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As the Sherwood UGB decision looms, a dispute between landowners and the school district comes to a head.

METRO PHOTO - This aerial photograph of the Sherwood area was provided by Metro, the regional government.The Sherwood City Council likely will decide at Tuesday's council meeting whether the city will move forward with a request to Metro Council to expand the Urban Growth Boundary (UGB) outside of Sherwood city limits, which would allow the city annex that area.

(Read more about the possible UGB expansion, and the City Council's ongoing decision-making process, here and here.)

But as decision time nears, a dispute between two key players — the Sherwood School District and Hillsboro-based developer Metropolitan Land Group (MLG) — is coming to a head. Last week, both the district and Metropolitan released statements that tell the year-long story of a legal dispute between the two entities.

Since passing its 2016 bond measure, the district has been planning to build a new high school on land that used to be located outside of the current Urban Growth Boundary. In 2017, Metro Council allowed the city to annex that parcel of land into its city limits.

The planned school site is owned by Metropolitan, meaning that the district must condemn the land — a common practice in which public entities can force private property owners to sell their land for public use.

According to the district's press release from last week, the district initially offered to pay MLG $120,000 per acre, a number commensurate with the land's privately assessed value.

However, because Metro Council could potentially expand the Urban Growth Boundary around Sherwood, the developer argued that it should get more for its land — potentially as much as $750,000. That's because once more land around the new high school site is incorporated into the Urban Growth Boundary, the developer would be free to plan homes on it; a lucrative endeavor in a booming real estate market like Washington County.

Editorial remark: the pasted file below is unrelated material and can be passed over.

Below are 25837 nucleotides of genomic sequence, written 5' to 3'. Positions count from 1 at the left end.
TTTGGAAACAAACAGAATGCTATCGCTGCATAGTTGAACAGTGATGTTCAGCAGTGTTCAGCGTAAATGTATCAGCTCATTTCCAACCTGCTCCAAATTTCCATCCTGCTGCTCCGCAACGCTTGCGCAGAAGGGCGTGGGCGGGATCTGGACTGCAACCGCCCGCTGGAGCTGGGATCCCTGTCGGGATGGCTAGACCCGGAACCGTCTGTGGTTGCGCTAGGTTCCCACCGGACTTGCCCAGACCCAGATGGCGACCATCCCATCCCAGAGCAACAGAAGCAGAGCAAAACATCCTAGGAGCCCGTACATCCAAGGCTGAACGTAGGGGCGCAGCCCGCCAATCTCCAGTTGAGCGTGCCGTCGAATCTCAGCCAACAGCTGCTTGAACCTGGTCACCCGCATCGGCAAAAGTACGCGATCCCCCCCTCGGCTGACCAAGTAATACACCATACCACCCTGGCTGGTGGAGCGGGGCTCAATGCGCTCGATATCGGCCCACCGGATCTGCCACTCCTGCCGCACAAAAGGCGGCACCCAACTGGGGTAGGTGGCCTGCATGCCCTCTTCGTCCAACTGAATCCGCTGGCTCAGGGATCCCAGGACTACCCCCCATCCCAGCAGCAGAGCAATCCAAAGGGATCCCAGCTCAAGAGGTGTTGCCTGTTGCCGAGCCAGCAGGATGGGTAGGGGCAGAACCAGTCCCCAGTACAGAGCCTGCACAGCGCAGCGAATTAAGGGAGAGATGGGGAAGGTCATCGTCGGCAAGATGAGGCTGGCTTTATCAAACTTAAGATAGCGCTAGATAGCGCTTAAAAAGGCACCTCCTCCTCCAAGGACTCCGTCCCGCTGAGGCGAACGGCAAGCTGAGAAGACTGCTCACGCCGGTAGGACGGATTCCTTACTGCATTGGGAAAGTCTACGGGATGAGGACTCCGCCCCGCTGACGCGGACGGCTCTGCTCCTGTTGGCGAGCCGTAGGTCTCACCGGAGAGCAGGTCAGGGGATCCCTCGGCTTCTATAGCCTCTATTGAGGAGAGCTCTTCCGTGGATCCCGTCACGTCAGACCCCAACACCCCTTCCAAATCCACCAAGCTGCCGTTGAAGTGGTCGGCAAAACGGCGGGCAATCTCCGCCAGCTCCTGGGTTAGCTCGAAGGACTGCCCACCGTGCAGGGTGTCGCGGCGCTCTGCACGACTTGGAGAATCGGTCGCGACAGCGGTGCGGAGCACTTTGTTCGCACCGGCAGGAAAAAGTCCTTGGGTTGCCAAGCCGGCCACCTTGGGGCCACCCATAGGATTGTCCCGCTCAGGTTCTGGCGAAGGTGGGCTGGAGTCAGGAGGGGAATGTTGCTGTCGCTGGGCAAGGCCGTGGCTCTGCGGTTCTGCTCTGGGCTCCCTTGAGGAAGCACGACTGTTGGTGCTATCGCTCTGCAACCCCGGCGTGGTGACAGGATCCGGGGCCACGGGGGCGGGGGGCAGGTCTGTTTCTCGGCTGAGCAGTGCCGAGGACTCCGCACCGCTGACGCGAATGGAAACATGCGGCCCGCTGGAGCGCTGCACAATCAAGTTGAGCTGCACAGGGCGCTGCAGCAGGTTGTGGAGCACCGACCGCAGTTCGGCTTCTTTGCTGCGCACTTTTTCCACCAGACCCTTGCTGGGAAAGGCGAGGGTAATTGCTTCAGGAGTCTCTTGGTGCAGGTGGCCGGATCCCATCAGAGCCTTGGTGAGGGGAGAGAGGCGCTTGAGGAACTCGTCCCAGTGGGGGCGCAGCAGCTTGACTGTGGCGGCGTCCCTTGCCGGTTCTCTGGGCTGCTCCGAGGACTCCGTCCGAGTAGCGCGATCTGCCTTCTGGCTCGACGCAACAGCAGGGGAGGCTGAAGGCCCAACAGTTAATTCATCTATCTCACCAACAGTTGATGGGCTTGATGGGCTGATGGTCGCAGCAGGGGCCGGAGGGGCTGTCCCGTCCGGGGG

A Washington County jury sided with the school district's initial offer last December, but according to the district's press release, the legal battles did not stop there.

"At the same time MLG claims it wants to be SSD's partner, it has gone to court seeking to set aside the jury's December verdict on its land valuation," reads the release. "MLG sued the District to attempt to force SSD to pay for MLG's lawyers' fees from the December trial. MLG even appealed the City's decision to annex the school site, despite the fact that MLG is currently pushing to expand the City for its own land-speculation purposes."

Further complicating the issue is that, as the press release notes, the developer owns more land in the area that could potentially become part of Sherwood, and has been a major proponent of expanding the UGB around Sherwood.

The school district, meanwhile, is opposed to expanding the UGB. In fact, the school board passed a resolution two weeks ago urging the Sherwood City Council to drop its plan to submit a request to Metro this year, citing insufficient accommodations for the thousands of new students that a UGB expansion could eventually bring. That resolution lead to City Manager Joe Gall calling a special meeting last week.

At last Monday's City Council meeting, Jamie Morgan-Stasny, a planning manager with the developer, spoke in favor of expanding the UGB during a public comment period.

"I'm in support of the city seeking an Urban Growth Boundary in 2018," Morgan-Stasny said at the Monday, April 9, meeting. "We own around about a hundred acres near the new high school site. We're going to be invested in the community for many years to come, and I think there's an opportunity right now for us to partner together to figure out some solutions to concerns that the school district has."

The City Council declined to make a decision regarding the UGB request at that meeting. However, it is on the agenda for Tuesday's meeting, and the clock is ticking to make a decision.

Requests are due in May, and the city needs to adopt a Housing Needs Analysis into its Comprehensive Growth Plan before submitting a request — and that analysis would need to go through a 20-day appeal period.

At last week's meeting, several public commenters and council members voiced a hope that key stakeholders — namely, the developer, other property owners and the school district — could meet before Tuesday evening's meeting to try and come to an agreement. Both the district and the developer now are claiming that they attempted to set up a meeting last week, but that the other side did not follow through.

In a letter sent to the City Council last week, Metropolitan said that it is willing to share in the infrastructure costs of building the new high school — such as surrounding transportation improvements — and to drop all pending litigation against the school district, if the district agrees to meet with the developer and to come to a compromise.

As of Monday afternoon, there was no indication that a meeting between the two groups would take place before Tuesday's City Council meeting.

It's unclear how the dispute between the district and the developer will affect the City Council's ultimate decision regarding the UGB ask, if at all. But given the time crunch the Council is under, it is likely that tomorrow night will result in a final decision.

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